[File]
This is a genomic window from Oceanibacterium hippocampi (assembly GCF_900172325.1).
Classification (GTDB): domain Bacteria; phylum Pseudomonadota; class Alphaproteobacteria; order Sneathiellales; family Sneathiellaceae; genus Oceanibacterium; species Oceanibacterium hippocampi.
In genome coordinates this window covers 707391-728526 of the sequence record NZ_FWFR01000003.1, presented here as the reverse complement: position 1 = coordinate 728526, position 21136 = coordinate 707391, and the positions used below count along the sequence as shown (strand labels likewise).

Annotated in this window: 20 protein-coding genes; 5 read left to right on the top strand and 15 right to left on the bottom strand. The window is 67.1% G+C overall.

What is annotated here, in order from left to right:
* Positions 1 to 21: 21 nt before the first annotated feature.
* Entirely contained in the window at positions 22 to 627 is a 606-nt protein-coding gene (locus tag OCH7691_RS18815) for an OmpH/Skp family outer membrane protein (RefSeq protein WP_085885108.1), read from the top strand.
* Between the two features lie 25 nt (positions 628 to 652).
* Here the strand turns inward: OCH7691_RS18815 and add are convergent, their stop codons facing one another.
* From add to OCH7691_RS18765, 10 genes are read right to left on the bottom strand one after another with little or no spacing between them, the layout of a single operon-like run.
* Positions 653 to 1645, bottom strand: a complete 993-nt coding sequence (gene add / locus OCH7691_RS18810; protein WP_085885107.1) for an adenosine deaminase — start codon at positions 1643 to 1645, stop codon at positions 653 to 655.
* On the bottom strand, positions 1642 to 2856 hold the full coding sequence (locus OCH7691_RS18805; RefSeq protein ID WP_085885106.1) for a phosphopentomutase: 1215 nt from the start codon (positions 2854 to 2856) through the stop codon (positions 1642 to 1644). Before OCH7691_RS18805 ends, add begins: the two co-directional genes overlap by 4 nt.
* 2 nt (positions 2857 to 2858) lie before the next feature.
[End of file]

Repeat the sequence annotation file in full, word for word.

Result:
This is a genomic window from Oceanibacterium hippocampi (assembly GCF_900172325.1).
Classification (GTDB): domain Bacteria; phylum Pseudomonadota; class Alphaproteobacteria; order Sneathiellales; family Sneathiellaceae; genus Oceanibacterium; species Oceanibacterium hippocampi.
In genome coordinates this window covers 707391-728526 of the sequence record NZ_FWFR01000003.1, presented here as the reverse complement: position 1 = coordinate 728526, position 21136 = coordinate 707391, and the positions used below count along the sequence as shown (strand labels likewise).

Annotated in this window: 20 protein-coding genes; 5 read left to right on the top strand and 15 right to left on the bottom strand. The window is 67.1% G+C overall.

What is annotated here, in order from left to right:
* Positions 1 to 21: 21 nt before the first annotated feature.
* Entirely contained in the window at positions 22 to 627 is a 606-nt protein-coding gene (locus tag OCH7691_RS18815) for an OmpH/Skp family outer membrane protein (RefSeq protein WP_085885108.1), read from the top strand.
* Between the two features lie 25 nt (positions 628 to 652).
* Here the strand turns inward: OCH7691_RS18815 and add are convergent, their stop codons facing one another.
* From add to OCH7691_RS18765, 10 genes are read right to left on the bottom strand one after another with little or no spacing between them, the layout of a single operon-like run.
* Positions 653 to 1645, bottom strand: a complete 993-nt coding sequence (gene add / locus OCH7691_RS18810; protein WP_085885107.1) for an adenosine deaminase — start codon at positions 1643 to 1645, stop codon at positions 653 to 655.
* On the bottom strand, positions 1642 to 2856 hold the full coding sequence (locus OCH7691_RS18805; RefSeq protein ID WP_085885106.1) for a phosphopentomutase: 1215 nt from the start codon (positions 2854 to 2856) through the stop codon (positions 1642 to 1644). Before OCH7691_RS18805 ends, add begins: the two co-directional genes overlap by 4 nt.
* 2 nt (positions 2857 to 2858) lie before the next feature.